Monday, March 11, 2019

Cutting Jesus down to size

Randal Rauser 
That depends. To note one example, Jesus refers to Moses (John 6). That provides prima facie evidence for the Christian to believe that Moses did in fact exist. But if there is strong evidence that Moses did not exist, the Christian could conclude based on that evidence that Moses does not exist. In that case, the Christian may come to believe that Jesus was accommodating to the errant beliefs of his audience because he was aiming to teach about his own messiahship, not a history lesson on the ANE. Or one could believe that Jesus adopted to the common knowledge of his day in accord with the kenotic emptying described in Philippians 2:6 ff. Or, one could believe that the text is a post-New Testament theological reflection on Jesus and his unique status. If the evidence for Moses were problematic, I would think the first (accommodation) explanation is the most natural one. (Cf. Jesus saying the mustard seed is the smallest of all seeds.)

Several issues:

i) This is a good illustration of progressive theology. Rauser has a Rauser-sized Jesus. A domesticated Jesus. Rauser has Jesus on a leash. Rauser's Jesus isn't big enough to ever pose an intellectual challenge to what Rauser is prepared to believe. Rauser's Jesus isn't any bigger than Rauser. Indeed, Rauser's Jesus is smaller than Rauser. A child of his times. Rauser's Jesus is a Jesus Rauser can manipulate and control. 

ii) Notice the false dichotomy between the historicity of Moses and the messiahship of Jesus. But in Scripture, the credentials of Jesus must be validated by the OT. Jesus is a superior counterpart to Moses. 

iii) What would count as strong evidence that Moses didn't exist?

iv) Phil 2:7 doesn't describe kenotic emptying. That's a 19C misinterpretation. Consult any good commentary. For instance, as Fee explains:

Christ did not empty himself of anything. He simply…poured himself out. This is metaphor, pure and simple. G. Fee, Paul's Letter to the Philippians (Eerdmans 1995), 210.

What is literally meant by the metaphor is explicated in terms of incarnation, undertaking the status of a slave, and a criminal.  

v) Rauser proposes another explanation: this is a fictional speech which the narrator put in the mouth of Jesus, like a ventriloquist dummy. That makes the Johannine Jesus an imaginary character. There may be a historical Jesus who lies in the distant background, but the Johannine Jesus is a product of legendary embellishment–like King Arthur. The Johannine Jesus never existed in real life. That's the implication of Rauser's proposal.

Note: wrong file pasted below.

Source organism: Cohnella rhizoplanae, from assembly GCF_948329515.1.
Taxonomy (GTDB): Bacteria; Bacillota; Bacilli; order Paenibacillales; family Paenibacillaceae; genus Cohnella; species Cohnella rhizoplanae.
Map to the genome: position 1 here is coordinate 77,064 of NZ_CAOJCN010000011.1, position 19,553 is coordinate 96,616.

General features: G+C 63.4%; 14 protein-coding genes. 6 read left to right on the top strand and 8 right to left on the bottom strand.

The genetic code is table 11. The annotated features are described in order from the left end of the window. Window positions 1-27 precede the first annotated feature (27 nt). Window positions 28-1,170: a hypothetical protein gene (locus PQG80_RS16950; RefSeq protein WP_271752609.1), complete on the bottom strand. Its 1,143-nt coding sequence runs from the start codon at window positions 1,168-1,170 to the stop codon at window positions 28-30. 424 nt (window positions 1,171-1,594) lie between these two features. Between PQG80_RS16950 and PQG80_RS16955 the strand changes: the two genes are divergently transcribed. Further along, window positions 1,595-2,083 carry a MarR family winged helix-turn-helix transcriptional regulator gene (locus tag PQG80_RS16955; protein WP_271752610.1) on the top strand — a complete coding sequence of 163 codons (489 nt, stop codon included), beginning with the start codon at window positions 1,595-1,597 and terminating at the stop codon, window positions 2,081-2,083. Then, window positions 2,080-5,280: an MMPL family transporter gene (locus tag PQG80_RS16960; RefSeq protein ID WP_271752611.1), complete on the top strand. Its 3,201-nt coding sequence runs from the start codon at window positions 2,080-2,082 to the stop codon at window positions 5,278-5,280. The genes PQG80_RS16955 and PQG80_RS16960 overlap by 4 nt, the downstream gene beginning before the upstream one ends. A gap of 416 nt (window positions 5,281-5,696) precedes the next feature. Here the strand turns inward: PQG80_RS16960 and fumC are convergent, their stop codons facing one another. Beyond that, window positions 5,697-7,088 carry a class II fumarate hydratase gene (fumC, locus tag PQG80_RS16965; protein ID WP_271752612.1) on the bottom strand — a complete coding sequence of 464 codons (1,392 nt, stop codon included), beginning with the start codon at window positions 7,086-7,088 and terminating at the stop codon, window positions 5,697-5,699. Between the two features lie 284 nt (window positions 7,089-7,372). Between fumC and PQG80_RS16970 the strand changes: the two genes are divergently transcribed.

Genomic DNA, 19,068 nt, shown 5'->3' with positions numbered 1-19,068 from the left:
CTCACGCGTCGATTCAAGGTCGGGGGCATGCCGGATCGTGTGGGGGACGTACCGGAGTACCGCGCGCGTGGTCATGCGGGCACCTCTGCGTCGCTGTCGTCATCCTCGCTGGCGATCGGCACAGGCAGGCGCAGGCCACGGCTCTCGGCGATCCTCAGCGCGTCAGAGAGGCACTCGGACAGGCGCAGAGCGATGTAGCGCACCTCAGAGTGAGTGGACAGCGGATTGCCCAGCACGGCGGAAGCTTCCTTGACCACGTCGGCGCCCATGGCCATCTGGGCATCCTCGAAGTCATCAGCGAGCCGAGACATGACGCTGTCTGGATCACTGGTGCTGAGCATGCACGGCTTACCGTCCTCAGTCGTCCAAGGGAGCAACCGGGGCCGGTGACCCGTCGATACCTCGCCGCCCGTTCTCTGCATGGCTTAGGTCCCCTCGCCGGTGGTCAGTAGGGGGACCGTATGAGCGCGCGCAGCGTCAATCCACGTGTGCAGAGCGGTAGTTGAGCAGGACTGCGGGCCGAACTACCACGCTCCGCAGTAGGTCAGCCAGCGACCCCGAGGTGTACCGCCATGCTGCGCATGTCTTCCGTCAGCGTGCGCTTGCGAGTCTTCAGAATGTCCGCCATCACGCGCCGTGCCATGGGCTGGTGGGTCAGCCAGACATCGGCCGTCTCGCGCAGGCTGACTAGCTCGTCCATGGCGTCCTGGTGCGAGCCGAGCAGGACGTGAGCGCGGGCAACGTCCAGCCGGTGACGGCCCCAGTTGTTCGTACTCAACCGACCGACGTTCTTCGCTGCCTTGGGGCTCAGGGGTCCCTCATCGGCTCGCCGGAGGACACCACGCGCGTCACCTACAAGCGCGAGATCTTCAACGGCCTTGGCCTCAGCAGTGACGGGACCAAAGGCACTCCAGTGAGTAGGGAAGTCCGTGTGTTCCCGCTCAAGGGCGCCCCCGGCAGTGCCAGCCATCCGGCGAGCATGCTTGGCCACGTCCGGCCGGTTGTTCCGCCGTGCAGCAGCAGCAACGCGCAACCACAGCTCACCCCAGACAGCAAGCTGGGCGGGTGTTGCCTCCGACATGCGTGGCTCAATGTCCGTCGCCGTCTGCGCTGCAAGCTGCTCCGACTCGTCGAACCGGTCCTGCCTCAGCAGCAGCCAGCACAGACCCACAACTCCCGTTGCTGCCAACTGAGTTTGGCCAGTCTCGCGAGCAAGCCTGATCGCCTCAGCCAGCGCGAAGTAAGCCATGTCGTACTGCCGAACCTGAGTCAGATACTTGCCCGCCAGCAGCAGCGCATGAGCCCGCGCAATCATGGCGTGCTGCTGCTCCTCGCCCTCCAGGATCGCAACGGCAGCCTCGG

vi) To say the comparison with the mustard seed is divine accommodation is an absurdly inflationary characterization. Why not just say it's idiomatic, proverbial, maybe hyperbolic? 

vii) Finally, this is a good example of how termites burrow into evangelical institutions. Rauser teaches at a nominally evangelical seminary with a token statement of faith that affirms inerrancy, but he has little gimmicks to evade that, and the administration lets him get away with it. This inerrancy statement is just for show, to hoodwink gullible parents and donors. 

Likewise, he's a contributor to The Christian Post. Richard Land is the editor, but Land is asleep at the switch. There's no serious vetting process for contributors. That laxity gives progressives openings to hollow out evangelical institutions from the inside, until there's nothing left but the facade. 


  1. I wouldn't be surprised to later learn that when Randal says 'Jesus', he really means "'Jesus'", and that it's just an accommodation to the naïve belief of the audience that there was such a figure.

    After all, if we can still derive the fundamental and ultimate theological realities that "you're all right, I'm all right, everybody's all right", then it all comes down to the same thing in the end, doesn't it?

  2. How is Rauser a member of ETS and not hold to inerrancy? I've been a member since 2008 and I was under the assumption that one who does not hold to inerrancy is not allowed membership. They had me sign my name to pledge fidelity to an inerrant Bible. Has there been a change recently?

  3. No change in ETS policy. Steve is saying you can pay lip service to inerrancy but deviate nonetheless. Policing is a tricky thing and people get overlooked many times.

    Its the classic sheep/wolves problem, or wheat/chaff.